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    Thanks. Very interesting. During the winter here in So.Fl. I keep the temps at 50 F and above when cold fronts push through and have never had problems with merriliana, bicalcarata or ampullaria. Usually after the fronts push through the following day is clear and low humidity, so the greenhouse is closed in and by 10 am the temp can push 85 F. We actually have to run the fans and open the door to bring it back down to 80, but have no problem maintaining 70 percent humidity. Like you said, the lowlanders can take the cool nights as long as they have warm, humid days.
    Trent

  3. #27
    Nepenthes Specialist nepenthes gracilis's Avatar
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    I would LOVE to have a lowland chamber in my greenhouse, and it will be soon to be reality! This winter I am going to build one, complete with vents so it doesn't overheat and heating cables for winter. I think I am going to build one of my growing benches into it, just do it underneath. The sunlight is ok in the growing weather but in winter I'll simply use fluorescents to supplement that. So far with 4 4foot tubes 2 @ 3300lumens warm white and 2 @ 2000 or 1500lumens cool white the lowlanders do fine in my dining room with NO natural lighting. SO just think of what they would do out in the greenhouse, of course with heat!

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    Sounds like a good plan
    I'm still designing that "highland room" add on to the greenhouse that gets me a 58 F night from May to November, and selected weeks thru winter!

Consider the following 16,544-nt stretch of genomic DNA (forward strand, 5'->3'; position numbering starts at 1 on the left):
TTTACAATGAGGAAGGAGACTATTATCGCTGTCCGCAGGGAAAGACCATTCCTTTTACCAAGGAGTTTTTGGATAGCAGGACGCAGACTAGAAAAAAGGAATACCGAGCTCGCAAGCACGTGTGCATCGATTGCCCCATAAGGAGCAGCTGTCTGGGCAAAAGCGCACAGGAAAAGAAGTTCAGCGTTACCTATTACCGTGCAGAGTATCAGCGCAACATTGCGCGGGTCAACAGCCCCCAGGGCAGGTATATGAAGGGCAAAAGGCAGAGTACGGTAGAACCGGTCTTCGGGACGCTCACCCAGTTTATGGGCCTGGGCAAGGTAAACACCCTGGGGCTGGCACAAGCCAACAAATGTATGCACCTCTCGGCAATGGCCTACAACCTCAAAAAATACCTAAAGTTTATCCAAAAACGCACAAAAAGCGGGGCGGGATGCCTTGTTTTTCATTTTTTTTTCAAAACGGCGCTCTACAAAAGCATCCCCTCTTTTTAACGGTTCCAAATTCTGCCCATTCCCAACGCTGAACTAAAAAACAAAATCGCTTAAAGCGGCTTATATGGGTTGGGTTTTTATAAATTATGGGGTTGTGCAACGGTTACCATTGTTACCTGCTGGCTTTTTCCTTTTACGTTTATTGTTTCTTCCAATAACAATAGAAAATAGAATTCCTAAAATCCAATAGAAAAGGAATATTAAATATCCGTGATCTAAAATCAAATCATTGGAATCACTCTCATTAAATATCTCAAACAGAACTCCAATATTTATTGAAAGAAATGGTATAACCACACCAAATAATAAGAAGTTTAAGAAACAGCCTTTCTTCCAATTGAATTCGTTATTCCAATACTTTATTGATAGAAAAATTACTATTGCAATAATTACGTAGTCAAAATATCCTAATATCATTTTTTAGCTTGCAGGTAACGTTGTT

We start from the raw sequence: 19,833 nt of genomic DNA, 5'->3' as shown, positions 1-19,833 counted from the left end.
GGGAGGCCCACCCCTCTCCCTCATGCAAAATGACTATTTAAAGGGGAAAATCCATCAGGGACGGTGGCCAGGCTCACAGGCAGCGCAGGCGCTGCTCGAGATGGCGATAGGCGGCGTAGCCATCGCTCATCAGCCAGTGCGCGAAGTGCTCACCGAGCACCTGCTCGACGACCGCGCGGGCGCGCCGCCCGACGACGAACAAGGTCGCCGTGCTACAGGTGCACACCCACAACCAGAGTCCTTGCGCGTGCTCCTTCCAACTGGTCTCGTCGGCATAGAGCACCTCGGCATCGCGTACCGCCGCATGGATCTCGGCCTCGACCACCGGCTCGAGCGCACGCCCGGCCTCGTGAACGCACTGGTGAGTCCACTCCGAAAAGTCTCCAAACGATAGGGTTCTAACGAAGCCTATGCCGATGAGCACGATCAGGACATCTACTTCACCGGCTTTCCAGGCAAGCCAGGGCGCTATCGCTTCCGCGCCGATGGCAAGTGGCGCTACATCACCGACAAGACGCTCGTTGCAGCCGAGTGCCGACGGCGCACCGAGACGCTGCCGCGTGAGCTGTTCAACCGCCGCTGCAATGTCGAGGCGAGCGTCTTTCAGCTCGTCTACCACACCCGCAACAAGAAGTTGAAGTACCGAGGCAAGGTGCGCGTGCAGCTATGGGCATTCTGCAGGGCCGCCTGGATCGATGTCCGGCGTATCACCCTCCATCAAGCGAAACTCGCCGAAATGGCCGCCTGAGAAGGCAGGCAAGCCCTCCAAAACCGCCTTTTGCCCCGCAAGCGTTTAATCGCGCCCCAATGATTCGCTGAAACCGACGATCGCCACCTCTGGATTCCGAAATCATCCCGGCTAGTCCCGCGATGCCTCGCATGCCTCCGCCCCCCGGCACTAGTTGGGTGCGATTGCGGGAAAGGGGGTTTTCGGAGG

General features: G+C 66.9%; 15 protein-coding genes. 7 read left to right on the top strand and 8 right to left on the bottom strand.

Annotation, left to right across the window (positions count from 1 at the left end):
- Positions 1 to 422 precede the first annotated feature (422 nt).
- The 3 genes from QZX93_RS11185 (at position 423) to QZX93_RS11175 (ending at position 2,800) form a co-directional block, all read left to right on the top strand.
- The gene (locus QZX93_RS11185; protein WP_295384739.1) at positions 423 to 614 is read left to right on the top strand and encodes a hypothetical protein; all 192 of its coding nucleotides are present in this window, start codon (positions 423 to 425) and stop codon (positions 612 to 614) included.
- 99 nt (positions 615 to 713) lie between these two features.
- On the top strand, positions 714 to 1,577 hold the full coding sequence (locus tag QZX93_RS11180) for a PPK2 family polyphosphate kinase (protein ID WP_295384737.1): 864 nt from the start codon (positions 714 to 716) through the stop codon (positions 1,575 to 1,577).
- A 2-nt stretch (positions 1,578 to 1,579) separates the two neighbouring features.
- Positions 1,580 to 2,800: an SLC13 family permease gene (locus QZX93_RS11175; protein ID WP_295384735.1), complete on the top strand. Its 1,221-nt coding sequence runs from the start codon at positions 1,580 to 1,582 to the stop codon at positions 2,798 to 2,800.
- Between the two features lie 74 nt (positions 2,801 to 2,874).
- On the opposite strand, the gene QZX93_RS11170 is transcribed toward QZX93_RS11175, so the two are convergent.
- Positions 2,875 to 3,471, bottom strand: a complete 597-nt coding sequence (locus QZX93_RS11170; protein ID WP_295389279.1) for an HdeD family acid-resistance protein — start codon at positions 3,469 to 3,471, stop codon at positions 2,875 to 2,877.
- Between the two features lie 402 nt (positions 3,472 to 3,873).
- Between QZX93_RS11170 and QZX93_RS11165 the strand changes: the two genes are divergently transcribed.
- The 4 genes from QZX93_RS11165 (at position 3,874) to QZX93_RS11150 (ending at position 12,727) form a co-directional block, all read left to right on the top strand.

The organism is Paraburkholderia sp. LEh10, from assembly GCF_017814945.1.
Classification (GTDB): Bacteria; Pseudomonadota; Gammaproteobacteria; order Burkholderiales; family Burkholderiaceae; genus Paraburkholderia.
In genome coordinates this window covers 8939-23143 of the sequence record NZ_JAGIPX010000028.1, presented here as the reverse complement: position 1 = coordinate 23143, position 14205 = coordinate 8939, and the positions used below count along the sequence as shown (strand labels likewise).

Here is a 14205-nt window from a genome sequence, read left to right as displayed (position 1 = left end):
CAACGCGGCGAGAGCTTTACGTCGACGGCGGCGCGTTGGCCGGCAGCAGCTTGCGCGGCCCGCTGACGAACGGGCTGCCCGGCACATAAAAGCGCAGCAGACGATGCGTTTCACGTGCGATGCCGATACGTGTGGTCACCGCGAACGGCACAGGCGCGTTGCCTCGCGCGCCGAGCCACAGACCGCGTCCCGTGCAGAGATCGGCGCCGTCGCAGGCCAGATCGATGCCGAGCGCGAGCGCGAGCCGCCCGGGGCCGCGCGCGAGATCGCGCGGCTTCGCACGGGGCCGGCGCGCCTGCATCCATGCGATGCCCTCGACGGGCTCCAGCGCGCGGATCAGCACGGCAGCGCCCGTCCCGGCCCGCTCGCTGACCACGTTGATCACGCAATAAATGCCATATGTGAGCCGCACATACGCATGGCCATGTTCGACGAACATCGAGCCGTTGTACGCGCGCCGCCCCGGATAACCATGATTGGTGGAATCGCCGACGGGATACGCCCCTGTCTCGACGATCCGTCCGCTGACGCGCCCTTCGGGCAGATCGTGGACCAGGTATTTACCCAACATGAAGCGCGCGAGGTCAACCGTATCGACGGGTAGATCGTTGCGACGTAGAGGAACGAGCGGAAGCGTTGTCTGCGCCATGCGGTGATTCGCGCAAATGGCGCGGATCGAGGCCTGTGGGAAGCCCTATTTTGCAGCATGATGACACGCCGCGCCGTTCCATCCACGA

Trent

  5. #29
    Nepenthes Specialist nepenthes gracilis's Avatar
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    What cooling device does that use if you don't mind my asking?

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    An expensive one!
    I've spoken with some engineers about this and in terms of what would be commercially available: refrigeration, not air conditioning, would do the trick. Coils would be housed in a section of wall on the north side of the room. Fans, and a set back type thermostat sets temperature parameters for maximum high temps. This would be an 8x10 foot room. The compressor would have to be place on its own concrete slab nearby, but operations wise, this adapted "meat locker" cooler would be cheaper to run than air conditioners by quite a wide margin.
    It won't be cheap to build, but it's not on the agenda for the immediate future-maybe a year or two...

    Trent

  7. #31
    Nepenthes Specialist nepenthes gracilis's Avatar
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    That's an excellent setup! [img]http://www.**********.com/iB_html312/non-cgi/emoticons/smile.gif[/img] But I can see your expenses will be quite high! [img]http://www.**********.com/iB_html312/non-cgi/emoticons/wink.gif[/img] I was planning on making some sort of a highland chiller for those hot nights that aren't so rare up in NY in the mid summer. I remember one time we had a week or so of 75F and higher nights. And that's hot for us! But so far so good with the evaporative cooler I need to calibrate the distribution system so it will evenly wet the pads....I have NO IDEA how that is done though if you drill the holes too big it just goes to the first 3 holes then nothing...too small of holes results in not enough water coming out. I wish someone here if they had a cooler and how the water distribution system is metered on thiers.

  8. #32

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    For general purposes I've considered a cooling pad system to be run at night, but our relative humidity is so high in the summer I don't think it would cool enough. I doubt if summer night temps could be lowered below 70 F. Maybe some of the lower montane species would be tolerant if close to the pad, but the days would still be peaking for a few hours at about 92 F.
    Tonight and tomorrow night is supposed to drop down into the low 60's Everything in the greenhouse will enjoy!

    Trent